Biodiversity, Consumerism, Deforestation, Economics, Global Warming/Climate Change, Society, Soil Erosion & Contamination, Water Contaminaton & Loss, peak oil — by Rhamis Kent July 9, 2011
All photographs © Craig Mackintosh
I’d like to revisit a few points I brought up in a piece that appeared here at the PRI Australia website in April last year; “Things That Can’t Last Forever, and Things That Can: A Few Thoughts”.
I’d like to begin with the following premise:
Economics is a continuation of energy by different means.
Classical physics defines energy as the ability to do work. Money represents the ability to do work. Fossil fuels furnish the ability to do work — quite a great deal of it — and, for the moment, relatively cheaply when one accounts for the finite nature of its supply in relation to what it facilitates.Comments (6)
Economics, Energy Systems, Health & Disease, Society, Soil Erosion & Contamination, Water Contaminaton & Loss, peak oil — by Craig Mackintosh PRI Editor July 2, 2011
Hungry for energy? Worried that oil is running dry and coal is getting squeezed out? Well, don’t panic — now we have gas on the menu (literally…)! It doesn’t matter where it is, or how hard it is to reach. We will just drill, baby, drill!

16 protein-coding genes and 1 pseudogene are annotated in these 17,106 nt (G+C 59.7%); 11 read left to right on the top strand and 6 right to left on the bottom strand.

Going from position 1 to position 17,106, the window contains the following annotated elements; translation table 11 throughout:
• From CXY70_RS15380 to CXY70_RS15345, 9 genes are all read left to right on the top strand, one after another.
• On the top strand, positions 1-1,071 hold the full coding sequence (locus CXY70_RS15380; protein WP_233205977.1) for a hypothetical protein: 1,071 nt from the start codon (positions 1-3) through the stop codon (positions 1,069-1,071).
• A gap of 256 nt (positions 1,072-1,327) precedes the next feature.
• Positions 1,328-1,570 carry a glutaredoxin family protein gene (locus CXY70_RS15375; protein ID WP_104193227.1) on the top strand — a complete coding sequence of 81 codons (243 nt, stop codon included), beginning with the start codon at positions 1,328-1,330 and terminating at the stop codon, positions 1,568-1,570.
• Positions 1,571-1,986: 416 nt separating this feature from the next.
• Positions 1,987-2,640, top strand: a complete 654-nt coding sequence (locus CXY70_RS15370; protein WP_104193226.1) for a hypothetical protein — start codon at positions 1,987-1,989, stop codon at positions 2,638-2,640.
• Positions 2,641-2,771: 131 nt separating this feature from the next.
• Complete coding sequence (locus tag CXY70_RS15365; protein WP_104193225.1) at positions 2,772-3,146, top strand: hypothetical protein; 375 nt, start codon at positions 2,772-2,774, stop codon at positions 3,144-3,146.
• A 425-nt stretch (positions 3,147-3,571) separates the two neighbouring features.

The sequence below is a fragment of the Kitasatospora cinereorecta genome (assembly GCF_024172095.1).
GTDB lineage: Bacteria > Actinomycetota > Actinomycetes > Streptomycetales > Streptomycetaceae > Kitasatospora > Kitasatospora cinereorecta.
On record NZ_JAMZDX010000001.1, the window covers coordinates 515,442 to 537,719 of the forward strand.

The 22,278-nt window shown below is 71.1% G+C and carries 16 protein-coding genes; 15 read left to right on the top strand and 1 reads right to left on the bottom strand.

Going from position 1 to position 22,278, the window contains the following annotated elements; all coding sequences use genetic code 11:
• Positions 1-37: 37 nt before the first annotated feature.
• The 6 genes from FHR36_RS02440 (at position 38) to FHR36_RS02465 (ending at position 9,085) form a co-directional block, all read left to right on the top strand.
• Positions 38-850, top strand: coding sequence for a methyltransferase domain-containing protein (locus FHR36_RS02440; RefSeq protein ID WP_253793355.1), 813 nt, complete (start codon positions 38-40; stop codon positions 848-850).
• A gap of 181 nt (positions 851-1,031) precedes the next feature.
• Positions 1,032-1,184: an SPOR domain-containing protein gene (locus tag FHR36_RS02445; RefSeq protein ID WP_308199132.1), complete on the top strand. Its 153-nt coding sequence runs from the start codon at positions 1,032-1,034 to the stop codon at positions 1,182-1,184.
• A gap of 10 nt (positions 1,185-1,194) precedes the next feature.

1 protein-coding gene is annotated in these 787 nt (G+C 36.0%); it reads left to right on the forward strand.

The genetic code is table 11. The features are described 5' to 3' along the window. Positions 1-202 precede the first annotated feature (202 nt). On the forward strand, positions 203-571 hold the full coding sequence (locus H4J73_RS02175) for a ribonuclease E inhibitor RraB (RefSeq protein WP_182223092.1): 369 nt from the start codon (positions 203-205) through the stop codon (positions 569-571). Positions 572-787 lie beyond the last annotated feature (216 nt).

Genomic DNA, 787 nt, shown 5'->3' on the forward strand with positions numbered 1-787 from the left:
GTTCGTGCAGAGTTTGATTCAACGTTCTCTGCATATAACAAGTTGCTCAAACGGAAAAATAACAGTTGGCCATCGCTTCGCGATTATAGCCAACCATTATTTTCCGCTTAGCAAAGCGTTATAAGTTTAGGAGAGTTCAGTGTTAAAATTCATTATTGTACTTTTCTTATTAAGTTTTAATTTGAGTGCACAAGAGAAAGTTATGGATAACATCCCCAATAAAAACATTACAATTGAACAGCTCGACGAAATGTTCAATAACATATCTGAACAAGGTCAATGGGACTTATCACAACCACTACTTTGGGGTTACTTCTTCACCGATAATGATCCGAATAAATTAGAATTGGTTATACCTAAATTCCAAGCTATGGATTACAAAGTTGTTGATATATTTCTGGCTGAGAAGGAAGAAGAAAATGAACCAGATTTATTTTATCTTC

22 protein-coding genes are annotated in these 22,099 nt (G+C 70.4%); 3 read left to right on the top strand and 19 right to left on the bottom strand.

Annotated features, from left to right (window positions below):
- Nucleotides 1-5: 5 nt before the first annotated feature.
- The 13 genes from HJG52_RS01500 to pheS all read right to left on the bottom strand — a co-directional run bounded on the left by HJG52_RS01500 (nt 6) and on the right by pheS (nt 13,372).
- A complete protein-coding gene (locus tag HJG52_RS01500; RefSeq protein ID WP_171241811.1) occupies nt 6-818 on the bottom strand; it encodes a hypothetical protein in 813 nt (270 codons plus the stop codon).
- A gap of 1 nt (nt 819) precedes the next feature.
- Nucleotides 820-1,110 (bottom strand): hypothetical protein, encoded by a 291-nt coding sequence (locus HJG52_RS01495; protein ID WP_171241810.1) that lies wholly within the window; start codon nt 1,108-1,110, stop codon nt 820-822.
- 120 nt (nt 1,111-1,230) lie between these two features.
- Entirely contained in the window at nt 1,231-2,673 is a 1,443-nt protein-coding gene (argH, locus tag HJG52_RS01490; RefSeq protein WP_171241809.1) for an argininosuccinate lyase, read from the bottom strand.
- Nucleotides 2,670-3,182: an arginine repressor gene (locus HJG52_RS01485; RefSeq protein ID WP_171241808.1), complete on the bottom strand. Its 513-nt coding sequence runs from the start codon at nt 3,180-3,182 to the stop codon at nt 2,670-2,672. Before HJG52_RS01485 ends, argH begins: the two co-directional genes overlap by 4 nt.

Hydraulic fracturing (otherwise known as ‘fracking’) is now all the rage — more, it’s the new frontier — and for good reason. It’s the hippest new way to get the energy we need to fuel our modern lifestyles. Yes, it may give you exploding drinking water and make your livestock radioactive, but imagine the fun you’ll have hosting parties — people will marvel at your flame-throwing kitchen entertainment before retiring to the porch with a cigar and whiskey to watch your glow-in-the-dark cows light up the evening like Chinese lanterns.Comments (7)
GMOs, Health & Disease, Soil Erosion & Contamination, Water Contaminaton & Loss — by GM Watch July 1, 2011
Editor’s Note: In addition to the post below, check out this, this and this. It seems that Monsanto, and even industry regulators, have known for decades that glyphosate (the main ingredient of Roundup) causes birth defects, even in very low doses "comparable to levels of pesticide residues found in food and the environment". The philosophy of ‘caveat emptor’ doesn’t work well in this situation, where industry are outright lying to us, and when regulators, the supposed guards at the door, are not taking their job seriously. Banning Roundup everywhere would not only help protect our health from glyphosate, it could also be the death knell for Monsanto. It sounds like a plan to me.